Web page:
If you are using canned salmon, don’t be fooled by the cholesterol number. Check servings per can. A 6-ounce can may read 28mg cholesterol but if that can yields 3 servings, and you have an entire can, that’s 84mg of cholesterol. 1 can of sardines may have 90mg of cholesterol. Take care of your dietary intake!

Apart from the separate LDL and HDL readings, the LDL and HDL ratio is an important risk factor. Find your Total Cholesterol number by dividing your triglyceride count by five or multiply by 20 percent (0.20). A triglyceride level of 100 mg/dl divided by five would be 20. Add that to your total HDL and LDL. These numbers should be in mg/dl units. To find your cholesterol ratio, you divide your total cholesterol number by your HDL, or good, cholesterol number. For example, if your total cholesterol number is 200 and your good cholesterol is 50, your total cholesterol ratio is 4:1. According to the American Heart Association (AHA), you should keep your cholesterol ratio at or below 5:1. The ideal cholesterol ratio is about 3.5:1. If your ratio is ideal or a little better, you are not likely to need drugs to control cholesterol levels.

There are many popular heart healthy diets to help you maintain good cholesterol levels and heart health. Many include portions of fish. While fish is a great source of necessary protein, don’t rely on it alone. Fish, by itself in large quantities, is not heart healthy. If you want extra protein, seek out servings of nuts or soy beans. These are vegetarian sources and contain no cholesterol.

There are some people, by virtue of genetics and family lineage, who have high LDL cholesterol, low HDL cholesterol, and high triglyceride levels. Sometimes eating heart healthy diets aren’t enough. For those, drug intervention might help but you’re fighting your DNA mix. The therapy may be worse than the initial problem. Seek out more thorough testing and monitor your heart health at least twice per year.

Fish is a source of cholesterol and shellfish may have huge levels of cholesterol. Each ounce of lobster can have 27 milligrams of cholesterol. If cholesterol monitoring is part of your heart health plan, know the cholesterol nutritive levels of your dietary intake. Juggling heart health often requires a mix of bad and good. Strive for better. Balance requires thought and responsibility.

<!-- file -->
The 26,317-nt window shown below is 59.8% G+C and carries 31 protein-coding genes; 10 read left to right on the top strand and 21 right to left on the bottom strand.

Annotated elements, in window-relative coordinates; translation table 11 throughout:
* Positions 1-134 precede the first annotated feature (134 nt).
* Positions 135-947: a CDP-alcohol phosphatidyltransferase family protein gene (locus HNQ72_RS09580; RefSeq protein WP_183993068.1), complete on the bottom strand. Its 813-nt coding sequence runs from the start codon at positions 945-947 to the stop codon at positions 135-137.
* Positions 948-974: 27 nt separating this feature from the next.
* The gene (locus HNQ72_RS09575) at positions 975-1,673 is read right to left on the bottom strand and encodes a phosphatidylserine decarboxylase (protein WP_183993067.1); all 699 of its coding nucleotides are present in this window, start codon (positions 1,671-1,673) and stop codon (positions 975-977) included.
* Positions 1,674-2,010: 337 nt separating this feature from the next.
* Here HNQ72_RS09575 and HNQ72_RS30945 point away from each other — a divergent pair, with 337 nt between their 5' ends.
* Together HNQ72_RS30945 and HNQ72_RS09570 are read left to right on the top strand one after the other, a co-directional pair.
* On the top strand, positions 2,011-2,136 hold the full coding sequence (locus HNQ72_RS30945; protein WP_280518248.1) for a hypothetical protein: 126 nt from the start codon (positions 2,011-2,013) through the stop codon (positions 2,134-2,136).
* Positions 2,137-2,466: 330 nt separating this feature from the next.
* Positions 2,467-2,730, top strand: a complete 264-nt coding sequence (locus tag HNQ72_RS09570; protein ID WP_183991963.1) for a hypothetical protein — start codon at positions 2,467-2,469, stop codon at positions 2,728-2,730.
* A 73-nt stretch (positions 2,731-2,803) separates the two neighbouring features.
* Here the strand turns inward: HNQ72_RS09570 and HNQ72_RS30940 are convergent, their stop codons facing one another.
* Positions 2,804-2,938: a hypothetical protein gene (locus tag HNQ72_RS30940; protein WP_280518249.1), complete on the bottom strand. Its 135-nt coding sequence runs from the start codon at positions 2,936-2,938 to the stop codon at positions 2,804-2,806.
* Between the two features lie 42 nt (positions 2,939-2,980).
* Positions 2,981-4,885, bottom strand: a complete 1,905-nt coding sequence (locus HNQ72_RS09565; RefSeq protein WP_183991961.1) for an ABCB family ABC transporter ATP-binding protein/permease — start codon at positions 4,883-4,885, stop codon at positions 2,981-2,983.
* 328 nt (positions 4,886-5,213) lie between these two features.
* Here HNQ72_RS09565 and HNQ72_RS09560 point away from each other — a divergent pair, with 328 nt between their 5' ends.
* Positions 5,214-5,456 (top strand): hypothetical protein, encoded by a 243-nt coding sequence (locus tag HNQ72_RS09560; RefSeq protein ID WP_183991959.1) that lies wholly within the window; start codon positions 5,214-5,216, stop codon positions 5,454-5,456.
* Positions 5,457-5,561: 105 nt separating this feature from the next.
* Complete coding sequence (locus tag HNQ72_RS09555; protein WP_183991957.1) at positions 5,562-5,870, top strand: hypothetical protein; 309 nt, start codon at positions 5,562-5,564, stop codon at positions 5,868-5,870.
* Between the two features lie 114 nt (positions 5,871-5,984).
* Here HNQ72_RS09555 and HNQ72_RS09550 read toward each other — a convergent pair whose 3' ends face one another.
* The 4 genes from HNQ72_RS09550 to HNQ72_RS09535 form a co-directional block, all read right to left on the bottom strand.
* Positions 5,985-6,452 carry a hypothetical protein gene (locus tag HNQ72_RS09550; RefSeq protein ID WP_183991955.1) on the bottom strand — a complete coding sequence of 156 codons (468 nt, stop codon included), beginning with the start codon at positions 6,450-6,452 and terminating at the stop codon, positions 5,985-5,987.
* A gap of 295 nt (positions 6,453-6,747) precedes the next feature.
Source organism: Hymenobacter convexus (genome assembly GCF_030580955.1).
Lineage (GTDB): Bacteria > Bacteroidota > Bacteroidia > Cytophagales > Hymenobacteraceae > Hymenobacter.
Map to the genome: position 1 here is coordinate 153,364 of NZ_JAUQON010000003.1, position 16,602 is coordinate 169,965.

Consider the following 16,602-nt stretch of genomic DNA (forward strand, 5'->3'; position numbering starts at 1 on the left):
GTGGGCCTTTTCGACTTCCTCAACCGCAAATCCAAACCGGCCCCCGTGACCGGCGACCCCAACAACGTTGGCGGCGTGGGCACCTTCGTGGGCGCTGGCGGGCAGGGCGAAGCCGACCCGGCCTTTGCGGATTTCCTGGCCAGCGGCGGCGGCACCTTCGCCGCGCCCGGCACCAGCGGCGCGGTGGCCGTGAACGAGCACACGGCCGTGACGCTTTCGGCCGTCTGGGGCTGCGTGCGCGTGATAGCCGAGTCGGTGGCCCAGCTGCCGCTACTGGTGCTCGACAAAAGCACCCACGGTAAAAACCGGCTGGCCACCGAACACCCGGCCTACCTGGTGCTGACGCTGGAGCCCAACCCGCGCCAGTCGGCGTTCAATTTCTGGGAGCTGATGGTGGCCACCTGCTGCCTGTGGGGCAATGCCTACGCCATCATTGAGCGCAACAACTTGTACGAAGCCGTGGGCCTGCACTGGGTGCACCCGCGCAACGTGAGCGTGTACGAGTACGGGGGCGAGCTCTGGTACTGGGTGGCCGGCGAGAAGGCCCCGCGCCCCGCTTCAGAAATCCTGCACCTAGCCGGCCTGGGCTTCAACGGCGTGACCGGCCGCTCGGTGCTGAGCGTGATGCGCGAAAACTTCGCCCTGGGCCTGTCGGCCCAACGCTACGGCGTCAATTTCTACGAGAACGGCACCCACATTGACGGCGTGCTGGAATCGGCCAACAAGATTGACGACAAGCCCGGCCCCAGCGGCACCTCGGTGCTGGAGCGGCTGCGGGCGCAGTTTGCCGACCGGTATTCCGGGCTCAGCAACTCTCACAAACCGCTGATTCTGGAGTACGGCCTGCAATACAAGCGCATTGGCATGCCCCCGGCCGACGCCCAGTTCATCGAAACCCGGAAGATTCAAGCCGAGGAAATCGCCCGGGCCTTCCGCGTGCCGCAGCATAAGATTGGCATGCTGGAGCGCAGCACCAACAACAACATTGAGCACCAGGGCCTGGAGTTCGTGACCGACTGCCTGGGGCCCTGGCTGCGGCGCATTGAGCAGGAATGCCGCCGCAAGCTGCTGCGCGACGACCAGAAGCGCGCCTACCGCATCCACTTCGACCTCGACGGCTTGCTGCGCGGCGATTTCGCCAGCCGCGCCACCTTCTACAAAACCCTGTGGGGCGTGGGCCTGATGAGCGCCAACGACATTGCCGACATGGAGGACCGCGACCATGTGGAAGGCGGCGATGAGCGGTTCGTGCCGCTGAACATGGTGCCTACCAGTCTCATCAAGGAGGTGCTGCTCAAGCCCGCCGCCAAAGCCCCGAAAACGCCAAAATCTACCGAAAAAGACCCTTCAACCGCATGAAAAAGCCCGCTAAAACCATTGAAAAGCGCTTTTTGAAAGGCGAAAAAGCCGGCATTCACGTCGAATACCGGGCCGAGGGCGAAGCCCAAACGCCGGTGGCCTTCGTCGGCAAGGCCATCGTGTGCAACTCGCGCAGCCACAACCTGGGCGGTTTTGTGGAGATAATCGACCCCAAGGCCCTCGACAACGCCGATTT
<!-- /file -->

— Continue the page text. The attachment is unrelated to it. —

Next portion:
For the most part, keeping those 5 numbers in check is a challenging quest, especially if you are not tolerant to statin drugs. Knowledge, insight, and fervor are necessary for a lifestyle diet. Choosing salmon over meat may have heart healthy benefits. Salmon cholesterol may not be totally heart healthy but it’s a heart healthier choice among animal sources.

Hypertension or High Blood Pressure

Beware! There may be a serial killer stalking and targeting you. It might be you. One of the new epidemics facing people living in the United States is very silent. You don’t feel it. If it’s there and it can contribute to your health problems. It can even kill you. It’s called hypertension or high blood pressure. Blood pressure is the force of blood pushing up against the blood vessel walls travelling throughout your body as it nourishes organs and cells. The higher the pressure the harder the heart has to pump. Do you have hypertension?

Normal blood pressure is defined as less than 120/80 mmHg; pre-hypertension is classified as between 120-139/80-89 mmHg. High blood pressure is classified as stage I (140-159/90-99 mmHg) or stage II (greater than 160/100 mmHg). These targets are often modified.

Each time you visit your doctor, make certain that you have your blood pressure checked and ask what it is. Better yet, keep a blood pressure monitor at home and check your reading each day, preferably at the same time everyday. It is an affordable, practical tool that each home should have and, for some, as important as a toothbrush.

One out of three adults in the developed and developing world may develop or have hypertension. The underlying cause usually cannot be determined and it is likely that many factors may contribute to the cause. Hypertension, though, may influence your heart, kidneys, liver, and brain. If untreated, it may help trigger life-threatening illnesses or death.